Let me say this for the millionth time. I’m not saying Trump doesn’t have some racist attitudes and policies. I am saying that talk of ‘entire campaign built around white supremacy’ and ‘the white power candidate’ is deliberate and dangerous exaggeration. Lots of people (and not just whites!) are hasty to generalize from ‘ISIS is scary’ to ‘I am scared of all Muslims’. This needs to be called out and fought, but it needs to be done in an understanding way, not with cries of ‘KKK WHITE SUPREMACY!’

Please read it. For peace.

You Are Still Crying Wolf

To the Left

Why do politics divide us? Really, why do they?

All people, whether they admit it or not, hold beliefs which are based on other, more fundamental ideas which are based on deeper, even more fundamental ideas which together form a “philosophical pyramid,” if you will. Politics, which rests at the fourth level of this pyramid, concerns itself with defining and enacting a proper social system. Below politics is ethics, which deals with discovering and defining the moral values that people should live by. You can’t decide on the best social system without first having some sort of ethical code (whether you hold that code implicitly or explicitly) that you use to weigh and judge a political system. Beneath ethics sits epistemology, which deals with the question of how humans can claim to know anything at all. You cannot determine which kinds of human behavior are good and which are bad, for example, if you do not have some sort of method by which to know anything at all. To be specific, some people believe that the Bible is an appropriate method of acquiring knowledge; others believe in their innate intuition; others believe in logic; others believe in some mixture of all of these methods; etc. Epistemology provides an answer to the question, “But how do you know?” And finally, below epistemology lies metaphysics, which concerns itself with the question, “What even exists in the first place?” Metaphysics is the investigation into the nature of the universe itself and the kind of world we actually live in. (Do we live in seven dimensions? Or one? Or inside a computer? Or in the hands of a god? Or in an illusion or a dream?)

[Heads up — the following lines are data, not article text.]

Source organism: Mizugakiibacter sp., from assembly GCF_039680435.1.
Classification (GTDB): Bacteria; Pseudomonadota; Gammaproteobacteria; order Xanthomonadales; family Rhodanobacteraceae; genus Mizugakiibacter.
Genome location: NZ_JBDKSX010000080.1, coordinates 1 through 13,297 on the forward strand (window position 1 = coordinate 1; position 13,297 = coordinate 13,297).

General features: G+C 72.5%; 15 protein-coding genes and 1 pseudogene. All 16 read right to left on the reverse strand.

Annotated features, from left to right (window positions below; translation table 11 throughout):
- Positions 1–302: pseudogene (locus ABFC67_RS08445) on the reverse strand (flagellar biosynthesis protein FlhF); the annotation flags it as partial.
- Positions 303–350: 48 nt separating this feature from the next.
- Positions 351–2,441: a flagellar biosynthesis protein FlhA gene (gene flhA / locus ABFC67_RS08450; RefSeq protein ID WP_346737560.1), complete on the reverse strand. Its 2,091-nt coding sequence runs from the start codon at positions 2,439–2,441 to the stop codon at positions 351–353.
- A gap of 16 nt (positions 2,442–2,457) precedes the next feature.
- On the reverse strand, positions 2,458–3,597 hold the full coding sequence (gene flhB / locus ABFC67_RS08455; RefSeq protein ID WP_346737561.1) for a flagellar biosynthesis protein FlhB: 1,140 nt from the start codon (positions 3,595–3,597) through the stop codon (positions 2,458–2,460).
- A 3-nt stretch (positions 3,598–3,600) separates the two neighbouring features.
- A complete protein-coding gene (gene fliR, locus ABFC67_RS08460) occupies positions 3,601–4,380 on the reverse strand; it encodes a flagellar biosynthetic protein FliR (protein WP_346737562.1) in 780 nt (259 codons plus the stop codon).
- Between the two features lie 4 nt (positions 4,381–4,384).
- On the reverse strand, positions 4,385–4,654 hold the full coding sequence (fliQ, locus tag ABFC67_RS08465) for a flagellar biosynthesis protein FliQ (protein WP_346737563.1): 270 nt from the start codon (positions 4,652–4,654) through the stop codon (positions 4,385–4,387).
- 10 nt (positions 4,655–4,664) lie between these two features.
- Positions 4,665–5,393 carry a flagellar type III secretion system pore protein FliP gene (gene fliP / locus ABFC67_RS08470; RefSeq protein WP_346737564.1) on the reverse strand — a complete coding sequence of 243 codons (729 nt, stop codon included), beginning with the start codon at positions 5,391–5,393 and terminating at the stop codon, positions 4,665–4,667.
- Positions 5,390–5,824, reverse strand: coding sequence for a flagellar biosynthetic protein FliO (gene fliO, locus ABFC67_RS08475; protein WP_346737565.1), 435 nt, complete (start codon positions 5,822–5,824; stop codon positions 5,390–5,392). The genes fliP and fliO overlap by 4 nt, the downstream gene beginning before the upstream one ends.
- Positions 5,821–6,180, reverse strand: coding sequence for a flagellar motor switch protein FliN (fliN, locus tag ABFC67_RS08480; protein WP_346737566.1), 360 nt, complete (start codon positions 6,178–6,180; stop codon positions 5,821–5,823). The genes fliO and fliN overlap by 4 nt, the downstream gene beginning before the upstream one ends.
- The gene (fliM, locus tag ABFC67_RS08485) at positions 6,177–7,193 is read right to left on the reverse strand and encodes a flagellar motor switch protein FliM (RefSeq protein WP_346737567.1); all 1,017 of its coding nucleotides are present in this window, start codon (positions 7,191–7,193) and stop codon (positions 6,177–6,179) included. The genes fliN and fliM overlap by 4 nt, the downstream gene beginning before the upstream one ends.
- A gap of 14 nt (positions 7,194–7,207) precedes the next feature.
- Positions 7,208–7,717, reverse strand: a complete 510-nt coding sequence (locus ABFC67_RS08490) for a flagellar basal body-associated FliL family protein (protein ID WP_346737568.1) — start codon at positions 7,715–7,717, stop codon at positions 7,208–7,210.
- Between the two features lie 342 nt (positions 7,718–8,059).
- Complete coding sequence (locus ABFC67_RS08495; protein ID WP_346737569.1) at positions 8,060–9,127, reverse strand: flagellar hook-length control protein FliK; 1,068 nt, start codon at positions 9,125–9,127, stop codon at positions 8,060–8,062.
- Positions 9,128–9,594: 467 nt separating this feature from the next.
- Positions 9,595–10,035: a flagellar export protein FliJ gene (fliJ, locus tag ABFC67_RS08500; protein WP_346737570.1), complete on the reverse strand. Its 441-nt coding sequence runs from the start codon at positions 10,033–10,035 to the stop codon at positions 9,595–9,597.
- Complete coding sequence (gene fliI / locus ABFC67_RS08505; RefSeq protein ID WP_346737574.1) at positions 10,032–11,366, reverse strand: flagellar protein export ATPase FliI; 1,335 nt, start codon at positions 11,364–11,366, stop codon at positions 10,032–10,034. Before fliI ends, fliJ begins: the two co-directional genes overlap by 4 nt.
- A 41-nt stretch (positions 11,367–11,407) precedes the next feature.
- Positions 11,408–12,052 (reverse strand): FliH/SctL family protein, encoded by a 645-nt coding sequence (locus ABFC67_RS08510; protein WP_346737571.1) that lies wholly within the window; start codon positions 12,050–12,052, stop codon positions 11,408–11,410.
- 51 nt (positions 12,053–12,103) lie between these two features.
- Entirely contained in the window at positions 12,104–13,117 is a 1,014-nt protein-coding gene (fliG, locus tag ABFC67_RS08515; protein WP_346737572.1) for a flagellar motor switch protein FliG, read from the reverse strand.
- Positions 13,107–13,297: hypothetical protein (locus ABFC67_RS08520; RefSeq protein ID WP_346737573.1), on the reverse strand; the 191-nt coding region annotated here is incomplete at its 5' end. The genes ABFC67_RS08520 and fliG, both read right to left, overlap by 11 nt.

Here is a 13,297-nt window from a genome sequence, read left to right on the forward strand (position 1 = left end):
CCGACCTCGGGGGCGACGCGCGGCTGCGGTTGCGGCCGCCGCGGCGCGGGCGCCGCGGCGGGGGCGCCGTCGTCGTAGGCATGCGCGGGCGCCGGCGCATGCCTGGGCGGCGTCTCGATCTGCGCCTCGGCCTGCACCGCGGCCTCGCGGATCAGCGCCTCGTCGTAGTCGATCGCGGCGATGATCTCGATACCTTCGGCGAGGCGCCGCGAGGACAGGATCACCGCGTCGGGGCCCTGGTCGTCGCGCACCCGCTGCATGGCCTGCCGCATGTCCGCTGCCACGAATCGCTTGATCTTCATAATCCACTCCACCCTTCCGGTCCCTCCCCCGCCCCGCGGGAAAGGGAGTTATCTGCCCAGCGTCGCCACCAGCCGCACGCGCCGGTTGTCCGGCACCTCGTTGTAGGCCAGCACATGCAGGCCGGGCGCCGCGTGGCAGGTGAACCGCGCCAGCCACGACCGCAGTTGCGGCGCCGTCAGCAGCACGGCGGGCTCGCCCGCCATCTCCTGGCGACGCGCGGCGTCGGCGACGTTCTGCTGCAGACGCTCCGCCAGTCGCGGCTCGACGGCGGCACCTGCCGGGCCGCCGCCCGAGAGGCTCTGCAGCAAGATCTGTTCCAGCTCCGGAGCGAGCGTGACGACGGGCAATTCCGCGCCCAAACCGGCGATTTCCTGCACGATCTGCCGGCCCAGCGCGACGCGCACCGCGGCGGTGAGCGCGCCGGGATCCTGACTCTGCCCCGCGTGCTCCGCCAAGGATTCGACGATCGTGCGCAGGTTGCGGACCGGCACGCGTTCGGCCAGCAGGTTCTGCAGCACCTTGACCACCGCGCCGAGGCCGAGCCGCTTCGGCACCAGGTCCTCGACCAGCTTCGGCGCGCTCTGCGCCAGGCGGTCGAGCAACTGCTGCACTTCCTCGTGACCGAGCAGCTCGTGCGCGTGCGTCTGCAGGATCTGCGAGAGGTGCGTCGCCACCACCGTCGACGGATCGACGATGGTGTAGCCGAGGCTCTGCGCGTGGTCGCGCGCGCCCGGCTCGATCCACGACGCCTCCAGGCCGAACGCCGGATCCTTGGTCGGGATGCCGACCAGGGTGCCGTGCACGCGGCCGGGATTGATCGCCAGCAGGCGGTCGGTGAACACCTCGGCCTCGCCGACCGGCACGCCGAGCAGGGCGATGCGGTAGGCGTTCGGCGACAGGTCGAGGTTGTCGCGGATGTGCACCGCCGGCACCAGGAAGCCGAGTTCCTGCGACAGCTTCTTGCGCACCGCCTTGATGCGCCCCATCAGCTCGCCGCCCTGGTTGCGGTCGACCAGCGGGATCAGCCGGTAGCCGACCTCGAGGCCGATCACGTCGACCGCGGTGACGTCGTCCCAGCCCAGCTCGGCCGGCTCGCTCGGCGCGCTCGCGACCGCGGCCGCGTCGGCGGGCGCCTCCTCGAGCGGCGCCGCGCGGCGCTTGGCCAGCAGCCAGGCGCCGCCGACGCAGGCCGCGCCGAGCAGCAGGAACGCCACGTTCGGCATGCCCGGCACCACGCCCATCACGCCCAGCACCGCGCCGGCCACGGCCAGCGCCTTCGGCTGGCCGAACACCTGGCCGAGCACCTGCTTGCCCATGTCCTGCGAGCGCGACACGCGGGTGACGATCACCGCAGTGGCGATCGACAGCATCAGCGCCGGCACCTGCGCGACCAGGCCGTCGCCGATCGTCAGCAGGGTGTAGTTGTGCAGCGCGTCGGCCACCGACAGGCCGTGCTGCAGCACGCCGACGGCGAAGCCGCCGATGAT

Why do politics divide us? Because people hold vastly different beliefs about things that lie quite low on the philosophical pyramid. People do not actually agree on the kind of world we live in or on the proper method for acquiring knowledge. They especially do not agree on the proper moral code for human behavior. And so these people will obviously disagree on what kind of social system is the best kind to have in America.

Do politics really divide us in America today because some people are just ignorant, miseducated idiots with hate and fear and sexism and racism in their hearts? Really? Is that the essential reason why this is happening?